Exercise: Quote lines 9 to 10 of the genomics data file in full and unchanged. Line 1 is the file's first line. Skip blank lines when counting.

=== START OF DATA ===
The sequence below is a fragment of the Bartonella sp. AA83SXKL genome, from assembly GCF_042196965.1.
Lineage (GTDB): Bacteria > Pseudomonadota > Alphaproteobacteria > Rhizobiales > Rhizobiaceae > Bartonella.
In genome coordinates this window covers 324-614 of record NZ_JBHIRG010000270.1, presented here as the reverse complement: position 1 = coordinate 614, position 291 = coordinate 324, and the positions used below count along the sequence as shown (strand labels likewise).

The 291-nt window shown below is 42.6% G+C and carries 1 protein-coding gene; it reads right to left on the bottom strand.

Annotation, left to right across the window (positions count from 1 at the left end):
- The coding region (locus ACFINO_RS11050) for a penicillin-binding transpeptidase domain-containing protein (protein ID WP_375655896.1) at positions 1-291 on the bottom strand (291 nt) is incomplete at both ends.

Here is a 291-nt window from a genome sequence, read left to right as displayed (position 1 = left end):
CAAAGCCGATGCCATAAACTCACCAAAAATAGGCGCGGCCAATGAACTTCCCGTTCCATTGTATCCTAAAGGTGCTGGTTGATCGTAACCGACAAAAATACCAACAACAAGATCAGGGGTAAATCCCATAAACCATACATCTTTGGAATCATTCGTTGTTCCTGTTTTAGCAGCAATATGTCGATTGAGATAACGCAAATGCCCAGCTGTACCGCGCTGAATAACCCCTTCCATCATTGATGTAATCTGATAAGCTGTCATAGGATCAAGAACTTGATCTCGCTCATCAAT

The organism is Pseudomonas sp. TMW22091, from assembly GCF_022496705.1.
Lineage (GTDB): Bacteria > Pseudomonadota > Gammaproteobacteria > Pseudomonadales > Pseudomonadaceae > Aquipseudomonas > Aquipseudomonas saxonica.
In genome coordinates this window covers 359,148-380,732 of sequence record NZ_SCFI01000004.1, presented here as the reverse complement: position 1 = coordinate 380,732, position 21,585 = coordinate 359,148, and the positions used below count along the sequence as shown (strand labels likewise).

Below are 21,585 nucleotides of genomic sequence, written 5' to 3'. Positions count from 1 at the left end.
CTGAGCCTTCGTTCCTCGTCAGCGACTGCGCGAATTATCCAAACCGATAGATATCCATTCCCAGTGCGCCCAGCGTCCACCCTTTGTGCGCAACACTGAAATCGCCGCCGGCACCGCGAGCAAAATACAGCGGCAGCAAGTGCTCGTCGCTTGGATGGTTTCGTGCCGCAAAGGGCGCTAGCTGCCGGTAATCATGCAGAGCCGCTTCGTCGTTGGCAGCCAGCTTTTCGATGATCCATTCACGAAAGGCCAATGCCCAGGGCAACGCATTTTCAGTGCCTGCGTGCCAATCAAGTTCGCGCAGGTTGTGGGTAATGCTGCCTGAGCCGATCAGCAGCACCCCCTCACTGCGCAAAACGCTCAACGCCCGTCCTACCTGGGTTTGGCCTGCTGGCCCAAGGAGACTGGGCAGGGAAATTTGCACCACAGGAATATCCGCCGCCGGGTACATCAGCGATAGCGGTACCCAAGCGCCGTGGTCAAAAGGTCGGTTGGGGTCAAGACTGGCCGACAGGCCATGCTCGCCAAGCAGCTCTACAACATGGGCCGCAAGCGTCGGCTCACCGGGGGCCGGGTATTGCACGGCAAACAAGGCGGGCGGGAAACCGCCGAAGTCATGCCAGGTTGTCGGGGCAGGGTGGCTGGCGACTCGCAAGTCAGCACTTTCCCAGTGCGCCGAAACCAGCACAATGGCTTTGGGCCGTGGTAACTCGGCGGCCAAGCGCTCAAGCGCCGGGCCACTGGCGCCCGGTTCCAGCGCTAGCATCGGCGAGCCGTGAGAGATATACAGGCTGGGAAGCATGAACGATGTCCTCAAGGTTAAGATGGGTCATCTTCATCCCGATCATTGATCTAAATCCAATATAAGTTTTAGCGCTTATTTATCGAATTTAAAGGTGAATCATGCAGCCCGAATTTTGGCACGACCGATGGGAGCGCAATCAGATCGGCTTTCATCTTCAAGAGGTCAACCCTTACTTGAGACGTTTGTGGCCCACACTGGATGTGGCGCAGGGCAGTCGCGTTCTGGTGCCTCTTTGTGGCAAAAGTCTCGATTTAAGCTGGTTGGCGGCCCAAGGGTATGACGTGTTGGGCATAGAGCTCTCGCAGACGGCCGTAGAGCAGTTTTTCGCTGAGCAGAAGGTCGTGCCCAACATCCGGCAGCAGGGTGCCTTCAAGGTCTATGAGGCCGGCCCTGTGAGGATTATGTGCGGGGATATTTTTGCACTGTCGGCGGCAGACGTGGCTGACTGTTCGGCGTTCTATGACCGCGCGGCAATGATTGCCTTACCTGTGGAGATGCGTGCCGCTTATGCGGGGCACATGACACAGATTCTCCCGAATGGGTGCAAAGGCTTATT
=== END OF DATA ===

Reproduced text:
The organism is Pseudomonas sp. TMW22091, from assembly GCF_022496705.1.
Lineage (GTDB): Bacteria > Pseudomonadota > Gammaproteobacteria > Pseudomonadales > Pseudomonadaceae > Aquipseudomonas > Aquipseudomonas saxonica.